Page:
Czech pilsner too "full bodied"?

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stirrah

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Hi,
Not sure if this post would be better in the newbie forum, but anyway...
Also, I'm from Sweden so sorry for my confusiong regarding units (metric). Ill try to convert
I tried to make a Czech pilsner (Urquell or something like that). I've never brewed that before since I mostly do IPAs.

I used 4,5kg/10lbs of pilsner malt
yeast was W-34/70
hops was 100g saaz.

Brew day went fine and also the fermentation. Hit my FG and ABV was 5,2%. It's been 3 weeks since i kegged it, and tastes good but it so "full bodied". Hard to explain but it tastes almost like a strong lager or barley wine, it's very intense. I was aiming for a much easier beer. Do you know what I mean?
What went wrong? Did I use too much hops?
 

ebbelwoi

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Have you compared it side-by-side to a commercial version, like Urquell? What was your FG? Urquell has an alcohol content of 4.4%, so assuming you've got the same (or similar) final gravity, I can see why yours would have a fuller body.
 

McMullan

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You might need to wait a bit longer for more yeast to drop out of suspension. This is an important part of the beer maturation process. Depending on your process, 3 weeks in a cold keg might not be enough. How clear is the beer? What was your mash temperature? How many packs of yeast? What was the OG and FG? 100g Saaz sounds good to me. When were they added?
 
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stirrah

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Have you compared it side-by-side to a commercial version, like Urquell? What was your FG? Urquell has an alcohol content of 4.4%, so assuming you've got the same (or similar) final gravity, I can see why yours would have a fuller body.
Thanks for the reply. No, I havent compared it. It doesnt have to taste exactly like Urquell but like something in that ballpark.
 
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stirrah

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You might need to wait a bit longer for more yeast to drop out of suspension. This is an important part of the beer maturation process. Depending on your process, 3 weeks in a cold keg might not be enough. How clear is the beer? What was your mash temperature? How many packs of yeast? What was the OG and FG? 100g Saaz sounds good to me. When were they added?
Oh, that might be the reason...I'm new to lagers. You mean that there's a chance it will get better with time?

I used 2 packs of yeast. The beer has not cleared yet, it is fairly hazy. I've only had a couple of glasses yet but it seems it clears a little bit when it gets warmer.
 

McMullan

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Two packs are better than one. What was the OG and FG? Store it cold for a few more weeks then check again. Is it carbonated? That's the best way to keep a cold keg sealed, assuming you're using a corny keg. It's not unusual to detect a little chill haze at very low temperatures. It doesn't have much impact in terms of body/mouth feel. Just a visual flaw if it persists.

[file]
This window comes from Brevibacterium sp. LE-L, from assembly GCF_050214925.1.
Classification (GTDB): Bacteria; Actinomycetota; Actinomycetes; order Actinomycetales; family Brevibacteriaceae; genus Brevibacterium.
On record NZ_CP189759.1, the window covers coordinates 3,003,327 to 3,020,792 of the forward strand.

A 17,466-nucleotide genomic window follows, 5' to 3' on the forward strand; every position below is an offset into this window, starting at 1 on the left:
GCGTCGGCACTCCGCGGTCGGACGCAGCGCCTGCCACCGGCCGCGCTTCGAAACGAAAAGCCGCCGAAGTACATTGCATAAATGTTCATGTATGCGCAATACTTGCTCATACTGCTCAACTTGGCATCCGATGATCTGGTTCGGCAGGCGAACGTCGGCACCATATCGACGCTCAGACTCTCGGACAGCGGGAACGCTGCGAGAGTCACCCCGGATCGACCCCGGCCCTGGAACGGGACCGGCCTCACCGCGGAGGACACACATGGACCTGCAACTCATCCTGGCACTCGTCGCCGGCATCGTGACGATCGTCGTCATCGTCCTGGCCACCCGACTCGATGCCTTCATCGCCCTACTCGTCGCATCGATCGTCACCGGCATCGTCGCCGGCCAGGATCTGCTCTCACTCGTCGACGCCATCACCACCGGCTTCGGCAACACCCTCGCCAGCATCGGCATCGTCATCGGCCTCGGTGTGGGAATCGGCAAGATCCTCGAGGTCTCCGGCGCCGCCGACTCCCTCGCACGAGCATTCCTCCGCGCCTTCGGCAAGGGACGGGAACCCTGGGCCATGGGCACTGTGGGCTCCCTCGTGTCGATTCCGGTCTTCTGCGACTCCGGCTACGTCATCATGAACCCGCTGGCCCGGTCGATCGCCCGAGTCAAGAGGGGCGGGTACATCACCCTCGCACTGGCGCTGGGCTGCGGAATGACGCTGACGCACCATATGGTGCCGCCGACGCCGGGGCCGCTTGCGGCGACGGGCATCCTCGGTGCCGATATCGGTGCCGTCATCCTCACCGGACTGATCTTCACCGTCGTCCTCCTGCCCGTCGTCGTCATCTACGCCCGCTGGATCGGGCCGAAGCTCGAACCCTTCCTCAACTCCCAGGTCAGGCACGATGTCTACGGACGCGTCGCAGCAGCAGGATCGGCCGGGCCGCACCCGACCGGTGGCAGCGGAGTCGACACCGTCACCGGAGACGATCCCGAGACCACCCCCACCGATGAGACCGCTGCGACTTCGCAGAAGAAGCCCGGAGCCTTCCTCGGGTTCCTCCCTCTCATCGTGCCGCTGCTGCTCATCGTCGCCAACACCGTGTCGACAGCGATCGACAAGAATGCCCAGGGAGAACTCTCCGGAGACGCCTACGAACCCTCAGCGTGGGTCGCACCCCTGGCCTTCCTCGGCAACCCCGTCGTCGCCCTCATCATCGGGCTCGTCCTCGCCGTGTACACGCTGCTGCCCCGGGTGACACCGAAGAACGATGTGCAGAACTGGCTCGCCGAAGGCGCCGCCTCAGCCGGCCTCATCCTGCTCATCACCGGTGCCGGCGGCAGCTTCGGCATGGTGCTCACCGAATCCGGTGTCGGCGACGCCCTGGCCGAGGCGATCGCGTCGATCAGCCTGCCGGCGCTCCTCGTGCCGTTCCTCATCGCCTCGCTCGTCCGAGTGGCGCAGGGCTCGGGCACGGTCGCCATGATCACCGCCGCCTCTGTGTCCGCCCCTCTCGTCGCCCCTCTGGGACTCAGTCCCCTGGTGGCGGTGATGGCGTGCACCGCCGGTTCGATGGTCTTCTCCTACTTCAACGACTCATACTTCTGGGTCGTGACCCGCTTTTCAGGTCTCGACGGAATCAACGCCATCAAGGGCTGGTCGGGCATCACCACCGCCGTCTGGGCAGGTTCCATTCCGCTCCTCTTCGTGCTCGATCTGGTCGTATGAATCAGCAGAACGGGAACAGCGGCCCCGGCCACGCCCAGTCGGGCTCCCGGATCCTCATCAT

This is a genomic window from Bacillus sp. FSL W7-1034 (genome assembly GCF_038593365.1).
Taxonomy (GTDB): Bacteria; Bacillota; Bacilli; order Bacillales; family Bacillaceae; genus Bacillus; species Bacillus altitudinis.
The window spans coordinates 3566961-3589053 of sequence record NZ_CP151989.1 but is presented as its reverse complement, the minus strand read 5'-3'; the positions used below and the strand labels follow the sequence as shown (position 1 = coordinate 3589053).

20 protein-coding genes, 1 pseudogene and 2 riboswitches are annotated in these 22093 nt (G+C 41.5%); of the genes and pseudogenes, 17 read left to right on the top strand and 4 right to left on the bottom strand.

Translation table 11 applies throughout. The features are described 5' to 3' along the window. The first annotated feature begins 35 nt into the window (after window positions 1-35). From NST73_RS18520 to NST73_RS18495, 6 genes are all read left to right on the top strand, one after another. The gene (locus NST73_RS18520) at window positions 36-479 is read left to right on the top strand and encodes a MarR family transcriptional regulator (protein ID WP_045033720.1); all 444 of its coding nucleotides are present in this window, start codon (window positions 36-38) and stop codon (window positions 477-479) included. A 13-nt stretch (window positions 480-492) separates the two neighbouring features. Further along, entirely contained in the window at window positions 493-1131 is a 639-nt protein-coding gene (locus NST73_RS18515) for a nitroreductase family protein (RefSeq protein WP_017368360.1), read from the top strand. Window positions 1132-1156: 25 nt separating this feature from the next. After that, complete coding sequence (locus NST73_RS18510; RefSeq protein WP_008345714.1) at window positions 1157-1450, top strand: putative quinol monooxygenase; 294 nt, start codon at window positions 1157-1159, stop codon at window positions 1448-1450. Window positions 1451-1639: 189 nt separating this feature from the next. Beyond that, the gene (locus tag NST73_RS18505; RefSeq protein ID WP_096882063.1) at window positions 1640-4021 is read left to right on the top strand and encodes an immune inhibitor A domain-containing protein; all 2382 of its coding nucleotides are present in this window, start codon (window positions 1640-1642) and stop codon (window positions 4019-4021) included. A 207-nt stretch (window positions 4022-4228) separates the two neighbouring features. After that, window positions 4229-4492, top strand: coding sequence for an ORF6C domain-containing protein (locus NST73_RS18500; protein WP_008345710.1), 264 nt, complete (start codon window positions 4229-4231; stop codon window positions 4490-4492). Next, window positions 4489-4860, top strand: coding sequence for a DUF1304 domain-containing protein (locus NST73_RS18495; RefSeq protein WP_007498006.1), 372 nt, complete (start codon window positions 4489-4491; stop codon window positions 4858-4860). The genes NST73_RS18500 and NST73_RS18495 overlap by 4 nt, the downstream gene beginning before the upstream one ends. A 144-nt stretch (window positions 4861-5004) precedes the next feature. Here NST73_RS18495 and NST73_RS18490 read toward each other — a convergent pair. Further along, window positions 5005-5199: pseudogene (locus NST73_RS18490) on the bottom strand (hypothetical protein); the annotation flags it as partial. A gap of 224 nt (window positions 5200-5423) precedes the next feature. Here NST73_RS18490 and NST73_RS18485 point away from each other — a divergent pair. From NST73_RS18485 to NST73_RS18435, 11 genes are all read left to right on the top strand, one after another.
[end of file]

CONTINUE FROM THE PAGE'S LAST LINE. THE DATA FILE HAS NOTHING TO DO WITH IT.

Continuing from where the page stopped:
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stirrah

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OG was 1.051 and FG almost 1.010. The beer is kept cold in my kegerator right now and carbonated.
 

friarsmith

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What was your mash schedule?

Seems like you have the makings of a solid CZ lager. You are now tasting the beer in its fresh/young/keller phase—The Saaz is bright, the last of the yeast hasn’t flocculated, and the flavors have not melded/matured yet. All of this may seem to create a “noisy” and too-vibrant beer.

Take just a few small tastes every week or so, because you will probably love this beer in 4-6 weeks of more.
 

monkeymath

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I recently brewed my first Czech pilsner as well, and this was precisely my impression when I first tasted it. After two more weeks of lagering, that changed dramatically - and I almost longed for the more full-bodied days ;)
So, yeah, just wait it out and enjoy the beer in all its stages. There's probably a reason why Budvar mature their beer for 90 (iirc) days.
 

Beermeister32

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I’ve had Pilsners that seemed a bit sweet and heavy on the palate, even after finishing out correctly and after the D-rest. Fear not, these have come out as some of the best Pilsners I’ve produced. Once they have lagered 90 days and are carbonated, they are an entirely different beer. You are on the right track! Brew on!
 
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